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Sunday, December 8, 2013

Emotional Eating and Me

How did I get to 281 pounds?  Well, I love food.  Maybe a little too much.  Especially sweets.  And pasta.  And anything greasy.  Okay, I just love food.  But, I took it a step further.  I am a huge emotional eater.  Some people refer to themselves as stress eaters.  While I know that definitely exists, emotional eating is definitely a step up the ladder.  Emotional Eating is "eating to feed a feeling, and not a growling stomach".  

The best way I can define the feeling eating gave to me is to link it to the way exercise now makes me feel.  It is a release.  I used to feel empowered when I ate.  Now I feel a burst of energy when I exercise.  And I know I am dealing with daily stress in a much healthier way.

When you're happy, you eat.  When you're sad, you eat.  When you're stressed, you eat.  The list goes on and on for those of us who are emotional eaters.  Whenever something would happen, good or bad, I would grab some kind of food.  At work, if I was having a bad day, I would go in search of chocolate.  I rarely kept it in my office but someone always had some.  Momentarily, it made me feel better.  But it usually led to my eating more than just one piece.  

As I've said before I live alone.  It's so easy to lie to myself about what I'm eating when there's no one watching.  I had a couple of co-workers ask me this week (after they saw my Christmas card), what did you used to eat?  I answered with, pretty much anything I didn't need to.  Every week, I bought a few bags of candy at the store and I can almost guarantee that by the end of the week they would all be gone.  Of course I would lie to myself and say, I only had a couple of pieces.  I wish!  Then there was the graeter's ice cream, cookies, donuts, etc.  You name it, I ate it.  And I bought it at the grocery store.  Eating made me feel less alone.  And less bored.  As my clothes got tighter, it got harder to walk up the stairs, I got sick more often, etc., I got more depressed.  I just didn't know what to do so I kept eating.  It got to a point where I stopped getting on the scale.  I would squeeze into clothes and pretend that I was okay with the way I looked.  And felt.  

Last year at Christmas was probably the saddest and most down I've ever felt.  I remember it was Christmas night, everyone else had left my parents house and I was getting ready to leave.  And I started crying.  I tried to hide it from my mom but she knows me too well.  She asked me what was wrong and I said I'm not sure but I'll be fine.  I was taking their dog with me for a few days as they were heading out of town with my sister and her family.  Deep down, I was jealous.  And that whole feeling of not mattering to anyone was at the surface.  I tried to push it down again but it was getting to a point where there wasn't anywhere left to hide it.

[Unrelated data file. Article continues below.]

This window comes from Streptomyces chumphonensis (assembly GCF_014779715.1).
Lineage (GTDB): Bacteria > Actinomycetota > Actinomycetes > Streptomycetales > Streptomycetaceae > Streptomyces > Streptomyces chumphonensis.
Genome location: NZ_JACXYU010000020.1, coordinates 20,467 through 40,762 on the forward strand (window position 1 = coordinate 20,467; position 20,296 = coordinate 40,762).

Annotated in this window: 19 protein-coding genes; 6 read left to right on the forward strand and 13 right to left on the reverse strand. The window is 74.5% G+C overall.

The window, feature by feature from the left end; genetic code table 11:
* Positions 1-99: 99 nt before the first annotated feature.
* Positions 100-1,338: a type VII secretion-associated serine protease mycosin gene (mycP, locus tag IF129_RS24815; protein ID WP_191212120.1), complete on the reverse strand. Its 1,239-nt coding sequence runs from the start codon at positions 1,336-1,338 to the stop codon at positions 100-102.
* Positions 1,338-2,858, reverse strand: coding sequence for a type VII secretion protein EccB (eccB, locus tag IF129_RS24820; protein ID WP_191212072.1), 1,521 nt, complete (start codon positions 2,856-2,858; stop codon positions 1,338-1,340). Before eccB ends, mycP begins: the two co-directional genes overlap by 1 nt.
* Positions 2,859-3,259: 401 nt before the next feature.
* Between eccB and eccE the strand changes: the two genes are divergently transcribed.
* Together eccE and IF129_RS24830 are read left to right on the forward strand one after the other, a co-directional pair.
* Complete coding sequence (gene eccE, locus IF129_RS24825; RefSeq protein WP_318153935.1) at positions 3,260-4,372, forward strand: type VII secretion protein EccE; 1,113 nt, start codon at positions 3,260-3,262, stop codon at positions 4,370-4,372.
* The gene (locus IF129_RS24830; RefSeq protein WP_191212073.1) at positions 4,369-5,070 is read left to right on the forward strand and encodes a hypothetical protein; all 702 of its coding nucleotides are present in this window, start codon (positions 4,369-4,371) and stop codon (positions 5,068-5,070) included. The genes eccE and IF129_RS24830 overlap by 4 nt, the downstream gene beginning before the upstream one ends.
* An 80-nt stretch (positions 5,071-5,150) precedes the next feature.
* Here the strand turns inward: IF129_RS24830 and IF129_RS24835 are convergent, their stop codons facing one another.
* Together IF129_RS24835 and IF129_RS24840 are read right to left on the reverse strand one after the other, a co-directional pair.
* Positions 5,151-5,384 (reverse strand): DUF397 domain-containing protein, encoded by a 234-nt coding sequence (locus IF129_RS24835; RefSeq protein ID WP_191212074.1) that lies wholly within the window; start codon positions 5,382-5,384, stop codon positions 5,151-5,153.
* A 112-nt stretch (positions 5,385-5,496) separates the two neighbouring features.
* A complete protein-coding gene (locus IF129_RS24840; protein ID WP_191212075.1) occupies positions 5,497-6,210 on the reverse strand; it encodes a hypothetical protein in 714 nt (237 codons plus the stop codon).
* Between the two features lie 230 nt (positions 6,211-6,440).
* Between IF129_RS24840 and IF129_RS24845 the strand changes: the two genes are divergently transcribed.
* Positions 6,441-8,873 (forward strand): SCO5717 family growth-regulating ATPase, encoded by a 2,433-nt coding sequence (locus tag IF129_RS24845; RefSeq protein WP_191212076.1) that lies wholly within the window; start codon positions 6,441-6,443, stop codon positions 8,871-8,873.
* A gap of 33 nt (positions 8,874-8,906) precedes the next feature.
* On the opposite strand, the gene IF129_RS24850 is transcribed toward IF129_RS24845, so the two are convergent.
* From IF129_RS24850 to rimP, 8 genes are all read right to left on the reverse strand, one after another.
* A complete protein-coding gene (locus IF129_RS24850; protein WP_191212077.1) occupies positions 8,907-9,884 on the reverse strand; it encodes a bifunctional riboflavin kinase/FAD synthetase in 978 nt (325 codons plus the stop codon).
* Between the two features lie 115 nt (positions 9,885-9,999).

I remember spending most of my Christmas break by myself, hanging out with the dog.   And eating.  I lived for the moments I spent with my niece, nephew, brother and sister-in-law.  My nephew even spent the night with me for the first time and it was the highlight of my break.  My sister and everyone else got home on New Year's Eve and she called to see if I wanted to come hang out.  I knew my mom had told her about Christmas and I told her not to feel guilty.  That was my mindset a year ago.  I never thought anyone would want to do anything nice for me or just because.  I ended up going to her house and hanging out for the night.   It was the other highlight of my break.  

As I went back to work, I just couldn't get past how down I felt.  I wasn't feeling very good but it was like I was looking to be sick so I could just go home.  By Friday, I ended up leaving work early.  I really wasn't feeling good but it was an easy excuse to lock myself up in my house and sleep.  And eat.  

We all express our emotions in our own ways.  I used to express mine by stuffing my face with food.  The funny thing is, I don't really remember when that changed.  Although I will say that having someone hold me accountable for what I put in my mouth has been a key to this journey for me.  Also the fact that she is my friend and will give me alternatives to try or tell me funny anecdotes (such as, "Pizza looks like an old man's face with zits" or "donuts look like oversized ears").  Yes, these are actual messages we've sent back and forth.  And they make me laugh on a regular basis.

Sometimes, I wish I could have figured all of this out sooner. But, I really believe it took me this long for several reasons.  Some of which I probably don't even know yet.   I'm still learning and growing.  And I hope to continue to do so every day.

My friend Kim took a picture of me last night and I think it just shows what happiness looks like on me - Personally, I think it looks great! :)


Life is a succession of lessons which must be lived to be understood - Helen Keller